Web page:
When a senior water rights holder makes a call, the water commissioners must shut off all junior priorities until senior users get their right fulfilled.
“Our office is statutorily required to protect senior water rights from injury,” Ullmann stressed.
That means, if the city were to fail to find a solution to the problem, that the CDWR would by law have to shut off the town’s water diversions at Weehawken Springs as well as other sources.
“An augmentation plan allows us to not shut you off, because replacement water is flowing into the river to replace your out-of-priority water usage,” Ullmann explained. “I think Ouray is on its way. They have some options to stay on; it isn’t likely we will be shutting them off.”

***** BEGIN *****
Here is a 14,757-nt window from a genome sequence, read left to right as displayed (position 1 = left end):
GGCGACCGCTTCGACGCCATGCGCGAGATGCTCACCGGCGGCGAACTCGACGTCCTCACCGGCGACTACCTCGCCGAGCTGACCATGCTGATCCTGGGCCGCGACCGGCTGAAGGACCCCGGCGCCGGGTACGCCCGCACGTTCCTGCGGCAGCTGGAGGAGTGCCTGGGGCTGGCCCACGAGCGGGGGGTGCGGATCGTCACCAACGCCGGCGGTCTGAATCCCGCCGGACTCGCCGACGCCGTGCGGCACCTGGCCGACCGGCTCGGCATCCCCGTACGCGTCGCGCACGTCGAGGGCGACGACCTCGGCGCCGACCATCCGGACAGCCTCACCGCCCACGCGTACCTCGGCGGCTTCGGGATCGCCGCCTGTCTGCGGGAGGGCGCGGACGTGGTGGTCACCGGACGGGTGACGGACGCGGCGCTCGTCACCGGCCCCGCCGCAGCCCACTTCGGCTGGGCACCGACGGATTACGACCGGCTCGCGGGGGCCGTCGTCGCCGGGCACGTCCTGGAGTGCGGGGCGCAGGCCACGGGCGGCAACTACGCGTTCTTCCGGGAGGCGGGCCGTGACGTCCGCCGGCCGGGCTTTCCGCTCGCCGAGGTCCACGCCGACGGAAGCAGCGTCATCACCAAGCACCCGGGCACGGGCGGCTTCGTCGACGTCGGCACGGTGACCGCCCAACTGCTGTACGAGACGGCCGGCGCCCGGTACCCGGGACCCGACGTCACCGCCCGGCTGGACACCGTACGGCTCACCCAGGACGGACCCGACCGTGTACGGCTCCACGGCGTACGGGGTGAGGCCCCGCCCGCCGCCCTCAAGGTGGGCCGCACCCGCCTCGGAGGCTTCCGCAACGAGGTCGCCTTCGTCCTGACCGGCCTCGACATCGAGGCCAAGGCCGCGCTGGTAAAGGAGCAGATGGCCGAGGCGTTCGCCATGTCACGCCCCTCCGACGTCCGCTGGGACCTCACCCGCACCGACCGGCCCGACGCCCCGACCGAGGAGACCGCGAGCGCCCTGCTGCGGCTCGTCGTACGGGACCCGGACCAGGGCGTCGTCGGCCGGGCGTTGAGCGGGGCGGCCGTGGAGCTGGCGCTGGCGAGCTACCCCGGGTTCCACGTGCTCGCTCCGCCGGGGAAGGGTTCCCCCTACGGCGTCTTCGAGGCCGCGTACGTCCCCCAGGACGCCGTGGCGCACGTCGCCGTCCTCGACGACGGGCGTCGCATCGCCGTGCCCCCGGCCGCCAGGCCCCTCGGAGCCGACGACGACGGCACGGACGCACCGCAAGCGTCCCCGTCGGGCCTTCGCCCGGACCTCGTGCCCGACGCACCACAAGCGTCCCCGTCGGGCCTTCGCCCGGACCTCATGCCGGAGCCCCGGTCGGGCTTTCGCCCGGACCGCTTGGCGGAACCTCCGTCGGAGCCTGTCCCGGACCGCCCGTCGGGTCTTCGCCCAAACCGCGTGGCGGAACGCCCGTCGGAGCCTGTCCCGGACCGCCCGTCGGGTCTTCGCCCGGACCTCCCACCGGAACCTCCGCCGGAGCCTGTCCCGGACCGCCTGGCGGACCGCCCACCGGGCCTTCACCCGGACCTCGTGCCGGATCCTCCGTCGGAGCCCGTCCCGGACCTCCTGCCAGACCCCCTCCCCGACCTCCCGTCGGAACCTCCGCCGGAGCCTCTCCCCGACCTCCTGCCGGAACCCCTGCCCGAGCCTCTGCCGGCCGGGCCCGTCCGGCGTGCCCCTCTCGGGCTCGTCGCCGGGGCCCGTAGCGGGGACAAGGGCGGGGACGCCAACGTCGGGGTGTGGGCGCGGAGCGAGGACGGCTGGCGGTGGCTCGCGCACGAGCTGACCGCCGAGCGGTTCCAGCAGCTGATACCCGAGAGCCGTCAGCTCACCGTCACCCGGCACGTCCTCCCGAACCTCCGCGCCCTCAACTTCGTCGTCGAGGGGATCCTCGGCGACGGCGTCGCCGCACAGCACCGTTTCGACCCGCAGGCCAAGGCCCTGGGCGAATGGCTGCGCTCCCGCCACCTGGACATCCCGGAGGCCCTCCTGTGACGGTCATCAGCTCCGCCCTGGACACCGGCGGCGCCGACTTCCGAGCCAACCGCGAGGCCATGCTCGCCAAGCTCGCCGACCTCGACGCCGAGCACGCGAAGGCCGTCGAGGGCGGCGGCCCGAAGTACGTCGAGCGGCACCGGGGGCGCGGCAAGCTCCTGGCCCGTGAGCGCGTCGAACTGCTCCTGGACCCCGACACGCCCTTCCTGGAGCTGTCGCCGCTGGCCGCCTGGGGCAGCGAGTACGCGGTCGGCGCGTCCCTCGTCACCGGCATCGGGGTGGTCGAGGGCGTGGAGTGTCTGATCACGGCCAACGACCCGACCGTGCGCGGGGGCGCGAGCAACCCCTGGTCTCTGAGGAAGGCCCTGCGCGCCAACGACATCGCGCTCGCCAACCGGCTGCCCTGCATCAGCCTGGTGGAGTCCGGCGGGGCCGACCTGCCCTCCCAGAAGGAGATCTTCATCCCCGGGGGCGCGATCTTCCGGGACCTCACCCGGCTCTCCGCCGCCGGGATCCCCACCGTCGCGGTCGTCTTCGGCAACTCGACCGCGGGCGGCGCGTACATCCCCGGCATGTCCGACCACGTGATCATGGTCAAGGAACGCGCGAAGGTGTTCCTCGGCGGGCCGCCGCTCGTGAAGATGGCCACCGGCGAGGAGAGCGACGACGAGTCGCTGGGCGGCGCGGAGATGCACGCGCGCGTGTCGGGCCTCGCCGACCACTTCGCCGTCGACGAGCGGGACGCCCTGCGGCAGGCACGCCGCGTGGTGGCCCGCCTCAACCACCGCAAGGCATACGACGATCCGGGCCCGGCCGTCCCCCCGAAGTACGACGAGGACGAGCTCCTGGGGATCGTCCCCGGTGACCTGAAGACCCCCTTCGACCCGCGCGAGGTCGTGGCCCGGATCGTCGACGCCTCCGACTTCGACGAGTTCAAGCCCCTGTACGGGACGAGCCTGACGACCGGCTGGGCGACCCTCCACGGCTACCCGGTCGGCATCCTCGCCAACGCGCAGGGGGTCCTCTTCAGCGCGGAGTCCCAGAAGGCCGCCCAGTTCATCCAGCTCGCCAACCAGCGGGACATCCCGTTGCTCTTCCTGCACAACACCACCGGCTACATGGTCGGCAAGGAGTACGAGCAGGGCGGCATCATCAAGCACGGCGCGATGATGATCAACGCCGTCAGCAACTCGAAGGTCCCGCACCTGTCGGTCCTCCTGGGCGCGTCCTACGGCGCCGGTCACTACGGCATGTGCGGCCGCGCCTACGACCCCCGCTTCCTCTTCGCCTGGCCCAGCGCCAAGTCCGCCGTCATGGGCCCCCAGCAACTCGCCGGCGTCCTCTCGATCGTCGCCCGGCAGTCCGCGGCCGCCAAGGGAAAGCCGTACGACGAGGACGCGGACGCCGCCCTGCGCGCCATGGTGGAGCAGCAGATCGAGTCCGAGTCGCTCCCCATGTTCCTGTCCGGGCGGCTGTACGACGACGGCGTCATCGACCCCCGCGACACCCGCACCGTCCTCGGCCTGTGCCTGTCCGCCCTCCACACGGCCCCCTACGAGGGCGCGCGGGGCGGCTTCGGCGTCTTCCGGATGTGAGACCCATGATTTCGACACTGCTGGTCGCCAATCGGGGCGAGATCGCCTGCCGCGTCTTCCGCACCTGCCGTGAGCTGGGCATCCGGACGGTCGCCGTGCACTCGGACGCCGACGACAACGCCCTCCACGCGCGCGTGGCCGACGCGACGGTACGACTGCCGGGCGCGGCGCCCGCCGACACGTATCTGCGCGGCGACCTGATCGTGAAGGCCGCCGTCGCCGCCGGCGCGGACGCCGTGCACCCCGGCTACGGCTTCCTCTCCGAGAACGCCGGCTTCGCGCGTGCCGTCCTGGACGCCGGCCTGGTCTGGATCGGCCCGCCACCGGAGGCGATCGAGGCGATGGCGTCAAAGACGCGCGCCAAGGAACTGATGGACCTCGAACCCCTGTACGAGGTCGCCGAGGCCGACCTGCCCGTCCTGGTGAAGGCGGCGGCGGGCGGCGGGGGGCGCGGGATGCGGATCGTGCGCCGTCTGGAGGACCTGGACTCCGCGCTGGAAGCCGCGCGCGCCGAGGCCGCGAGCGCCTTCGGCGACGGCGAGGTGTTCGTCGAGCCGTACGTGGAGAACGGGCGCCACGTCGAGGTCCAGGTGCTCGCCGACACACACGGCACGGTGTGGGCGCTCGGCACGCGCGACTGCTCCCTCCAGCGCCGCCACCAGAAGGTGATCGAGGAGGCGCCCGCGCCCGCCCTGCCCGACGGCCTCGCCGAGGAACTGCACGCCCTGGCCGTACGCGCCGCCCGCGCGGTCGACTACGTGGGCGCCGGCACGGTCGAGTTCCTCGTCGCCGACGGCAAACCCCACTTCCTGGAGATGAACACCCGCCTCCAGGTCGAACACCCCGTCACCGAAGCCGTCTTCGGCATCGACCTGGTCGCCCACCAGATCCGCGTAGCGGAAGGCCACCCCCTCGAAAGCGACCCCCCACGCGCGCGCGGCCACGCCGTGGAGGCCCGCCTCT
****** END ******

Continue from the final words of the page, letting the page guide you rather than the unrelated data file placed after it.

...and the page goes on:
Rondinelli, too, remained optimistic of a positive outcome regarding the city’s water augmentation efforts, as he briefed the Ouray City Council on the situation at a meeting on Monday, May 7. But, he warned, solving the problem will cost the city lots of time and money.
Council discussed the possibility of asking residents and businesses to curtail their domestic water consumption – for example, flushing and bathing less, and adopting conservative lawn-watering habits – but this would be more a mark of good will in response to anticipated drought conditions, than a means of resolving the water call.
“Unfortunately, conserving water doesn’t make your water rights any more senior,” Ullmann said.